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May 17, 2019 - Plano ISD Joins with Other Texas Districts on Behalf of School Finance Reform

Texas Capitol Building Plano ISD Joins with Other Texas Districts to Prevent School Finance Reform from Being Derailed by a New Robin Hood System

Plano ISD and other Texas districts collaborated on a letter to the Texas Legislative Conference Committee deliberating House Bill 3. The letter addresses the Senate’s proposal to calculate school funding using property values from the current year, rather than the existing practice of using prior year values. This collaboration is an extension of the work that Plano ISD and other school districts have put forth in order to provide information and input to legislators regarding school finance reform. Trustees and administrators have worked with peer districts, the business community, voters and legislators to maintain an inclusive and productive conversation surrounding public education funding.

This legislative session, the Plano ISD Board of Trustees prioritized comprehensive school finance reform, as well as property tax relief, and advocated that adding new money into the school funding formula was paramount. The House version of HB 3, dubbed “The Texas Plan for Transformational School Finance Reform,” was a big step in the right direction. However, districts across Texas are saying that the Senate’s proposal to use current-year values is not at all transformational and, in fact, would be devastating to school districts. The letter states:

“This change is not simply resetting a fiscal calendar. The reality is it becomes another mechanism for the state to collect local revenue. Shifting from prior-year to current-year values would substantially diminish, or in many cases, virtually eliminate any benefit that our school districts would otherwise receive from positive changes in the new formulas. In most cases it would cause significantly more harm than the current funding system.  It is not a one-year adjustment.  Moving to current-year values would cause local property tax growth to benefit the state instead of the local school district.”

The letter goes on to say that, ultimately, using current-year values creates an additional Robin Hood system that affects even more districts than those currently subject to recapture. Any school district that experiences property value growth will now be subject to another system of recapture that benefits the state’s budget. Additionally, using current-year values makes budgeting at both the district and state levels much more imprecise. Districts will be preparing budgets and spending funds before the State Comptroller’s Office has reviewed, audited and certified values to both school districts and the Texas Education Agency. Certified values are essential for accurately calculating a school district’s revenue.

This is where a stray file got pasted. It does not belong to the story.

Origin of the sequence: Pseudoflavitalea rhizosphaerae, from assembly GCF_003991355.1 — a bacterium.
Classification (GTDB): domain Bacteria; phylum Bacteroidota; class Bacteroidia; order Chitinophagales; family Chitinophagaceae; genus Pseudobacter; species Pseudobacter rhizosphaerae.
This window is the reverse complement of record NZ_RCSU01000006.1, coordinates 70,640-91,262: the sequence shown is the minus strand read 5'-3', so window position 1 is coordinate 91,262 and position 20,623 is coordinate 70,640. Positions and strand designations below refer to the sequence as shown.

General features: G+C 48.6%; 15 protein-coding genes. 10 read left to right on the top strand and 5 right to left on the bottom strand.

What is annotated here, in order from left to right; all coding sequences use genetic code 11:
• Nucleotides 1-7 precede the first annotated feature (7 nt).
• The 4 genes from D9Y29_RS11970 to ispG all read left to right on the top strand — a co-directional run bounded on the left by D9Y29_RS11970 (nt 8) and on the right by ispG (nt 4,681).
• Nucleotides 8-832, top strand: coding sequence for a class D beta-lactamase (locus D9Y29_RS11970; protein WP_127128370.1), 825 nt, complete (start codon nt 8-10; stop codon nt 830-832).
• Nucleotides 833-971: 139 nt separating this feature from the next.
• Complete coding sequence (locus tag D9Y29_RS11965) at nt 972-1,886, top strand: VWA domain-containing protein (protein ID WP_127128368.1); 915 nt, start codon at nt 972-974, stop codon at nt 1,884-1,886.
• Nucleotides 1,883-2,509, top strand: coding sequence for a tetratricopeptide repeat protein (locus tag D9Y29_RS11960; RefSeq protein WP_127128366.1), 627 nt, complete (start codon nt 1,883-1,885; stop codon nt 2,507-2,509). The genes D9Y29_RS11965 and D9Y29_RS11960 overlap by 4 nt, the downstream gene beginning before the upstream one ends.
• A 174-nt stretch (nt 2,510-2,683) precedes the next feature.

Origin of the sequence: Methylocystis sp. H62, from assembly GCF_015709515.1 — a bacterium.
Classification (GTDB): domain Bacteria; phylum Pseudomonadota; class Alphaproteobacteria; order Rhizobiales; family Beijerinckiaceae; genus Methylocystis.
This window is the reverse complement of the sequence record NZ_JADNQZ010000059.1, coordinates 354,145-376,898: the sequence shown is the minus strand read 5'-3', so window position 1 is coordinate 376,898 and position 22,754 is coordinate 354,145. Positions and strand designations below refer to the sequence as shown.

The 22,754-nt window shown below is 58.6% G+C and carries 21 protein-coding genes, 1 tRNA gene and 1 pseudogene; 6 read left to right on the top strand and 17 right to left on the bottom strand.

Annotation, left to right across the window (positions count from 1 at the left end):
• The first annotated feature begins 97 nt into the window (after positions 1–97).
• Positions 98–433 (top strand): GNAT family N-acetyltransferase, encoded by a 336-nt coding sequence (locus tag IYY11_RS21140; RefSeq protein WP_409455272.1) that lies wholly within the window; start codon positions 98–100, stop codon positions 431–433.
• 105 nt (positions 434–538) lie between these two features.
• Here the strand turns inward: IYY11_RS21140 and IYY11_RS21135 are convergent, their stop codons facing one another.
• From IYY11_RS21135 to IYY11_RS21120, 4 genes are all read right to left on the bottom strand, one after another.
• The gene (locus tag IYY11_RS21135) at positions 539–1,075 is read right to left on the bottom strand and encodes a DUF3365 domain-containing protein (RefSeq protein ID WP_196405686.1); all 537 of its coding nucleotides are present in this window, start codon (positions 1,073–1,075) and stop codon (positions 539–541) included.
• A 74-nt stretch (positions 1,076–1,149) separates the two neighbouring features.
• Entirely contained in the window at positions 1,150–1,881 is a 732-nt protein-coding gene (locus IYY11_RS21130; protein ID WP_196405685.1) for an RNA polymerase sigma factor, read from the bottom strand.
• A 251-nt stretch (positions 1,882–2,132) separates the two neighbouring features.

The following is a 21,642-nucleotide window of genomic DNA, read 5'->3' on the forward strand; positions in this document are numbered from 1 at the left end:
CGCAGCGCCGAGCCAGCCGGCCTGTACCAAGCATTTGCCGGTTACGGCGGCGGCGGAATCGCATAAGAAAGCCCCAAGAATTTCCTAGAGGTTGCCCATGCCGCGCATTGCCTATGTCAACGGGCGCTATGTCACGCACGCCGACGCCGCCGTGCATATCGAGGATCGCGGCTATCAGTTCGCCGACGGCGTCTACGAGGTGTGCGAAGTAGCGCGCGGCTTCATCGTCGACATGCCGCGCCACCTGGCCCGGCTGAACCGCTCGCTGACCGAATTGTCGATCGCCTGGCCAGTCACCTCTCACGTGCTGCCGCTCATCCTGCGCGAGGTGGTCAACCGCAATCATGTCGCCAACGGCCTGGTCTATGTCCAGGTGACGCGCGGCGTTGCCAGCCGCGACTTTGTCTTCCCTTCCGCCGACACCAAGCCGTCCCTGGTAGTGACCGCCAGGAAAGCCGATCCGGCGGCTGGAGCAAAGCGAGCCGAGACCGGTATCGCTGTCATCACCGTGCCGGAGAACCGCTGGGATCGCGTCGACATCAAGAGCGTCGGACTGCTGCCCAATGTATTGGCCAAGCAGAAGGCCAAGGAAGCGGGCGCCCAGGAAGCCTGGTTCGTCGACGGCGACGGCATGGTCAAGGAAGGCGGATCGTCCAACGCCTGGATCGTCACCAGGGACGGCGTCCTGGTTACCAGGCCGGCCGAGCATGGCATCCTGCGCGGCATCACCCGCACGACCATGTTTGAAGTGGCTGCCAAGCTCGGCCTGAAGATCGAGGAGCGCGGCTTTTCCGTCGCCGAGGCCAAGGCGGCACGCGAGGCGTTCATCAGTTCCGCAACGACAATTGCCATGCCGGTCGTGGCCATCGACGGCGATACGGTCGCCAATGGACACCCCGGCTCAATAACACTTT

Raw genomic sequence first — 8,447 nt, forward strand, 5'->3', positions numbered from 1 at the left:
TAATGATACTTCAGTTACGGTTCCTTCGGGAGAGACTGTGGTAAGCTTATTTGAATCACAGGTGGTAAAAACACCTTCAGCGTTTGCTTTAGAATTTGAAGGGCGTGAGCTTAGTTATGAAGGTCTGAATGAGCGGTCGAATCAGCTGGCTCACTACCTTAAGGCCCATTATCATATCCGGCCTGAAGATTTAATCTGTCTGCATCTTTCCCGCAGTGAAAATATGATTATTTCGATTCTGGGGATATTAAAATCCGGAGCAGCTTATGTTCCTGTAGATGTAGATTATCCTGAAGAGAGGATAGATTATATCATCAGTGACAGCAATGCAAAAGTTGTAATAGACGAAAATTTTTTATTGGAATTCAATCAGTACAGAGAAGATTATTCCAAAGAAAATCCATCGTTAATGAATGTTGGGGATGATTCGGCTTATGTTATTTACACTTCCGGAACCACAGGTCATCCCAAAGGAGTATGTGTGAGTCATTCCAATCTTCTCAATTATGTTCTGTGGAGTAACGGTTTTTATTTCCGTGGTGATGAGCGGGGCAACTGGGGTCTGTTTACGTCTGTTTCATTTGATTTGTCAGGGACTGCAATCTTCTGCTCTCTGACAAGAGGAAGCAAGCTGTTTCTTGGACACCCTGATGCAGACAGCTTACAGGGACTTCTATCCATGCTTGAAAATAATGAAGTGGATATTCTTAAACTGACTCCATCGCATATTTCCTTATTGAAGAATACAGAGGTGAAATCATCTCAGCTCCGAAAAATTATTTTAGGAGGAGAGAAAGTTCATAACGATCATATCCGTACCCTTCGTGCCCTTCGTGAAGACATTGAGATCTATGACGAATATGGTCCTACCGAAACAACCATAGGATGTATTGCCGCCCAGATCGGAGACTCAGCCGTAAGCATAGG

The districts concluded their joint letter by reminding conferees of their common goal. “The goal of this session has been to solve many of the issues plaguing our school finance system and not create new burdens,” the letter stated. “Please ensure that the final version of HB 3 retains prior-year values.”

Signees of the letter to the Conference Committee include 58 school districts and 4 organizations:

  1. Alamo Heights ISD
  2. Aldine ISD
  3. Aledo ISD
  4. Alief ISD
  5. Alvin ISD
  6. Arlington ISD
  7. Austin ISD
  8. Barbershill ISD
  9. Bastrop ISD
  10. Birdville ISD
  11. Boerne ISD
  12. Brock ISD
  13. Cleveland ISD
  14. College Station ISD
  15. Coppell ISD
  16. Cypress-Fairbanks ISD
  17. Dallas ISD
  18. Denton ISD
  19. Dickinson ISD
  20. Eagle Mountain Saginaw ISD
  21. Eanes ISD
  22. Ector County ISD
  23. El Paso ISD
  24. Fast Growth School Coalition
  25. Friendswood ISD
  26. Frisco ISD
  27. Galveston ISD
  28. Garner ISD
  29. Goose Creek CISD
  30. Grapevine Colleyville ISD
  31. Gregory Portland ISD
  32. Hays CISD
  33. Highland Park ISD
  34. Hutto ISD
  35. Jarrell ISD
  36. Katy ISD
  37. Klein ISD
  38. Lake Travis ISD
  39. Lewisville ISD
  40. Liberty Hill ISD
  41. Lockhart ISD
  42. Lovejoy ISD
  43. Lubbock-Cooper ISD
  44. McKinney ISD
  45. Miami ISD
  46. Midland ISD
  47. New Caney ISD
  48. Peaster ISD
  49. Plano ISD
  50. Port Aransas ISD
  51. Prosper ISD
  52. Richardson ISD
  53. Rockwall ISD
  54. Round Rock ISD
  55. Royse City ISD
  56. San Antonio ISD
  57. Spring Branch ISD
  58. Sunnyvale ISD
  59. Texas Association of School Administrators
  60. Templeton Demographics
  61. Tyler ISD
  62. Texas School Coalition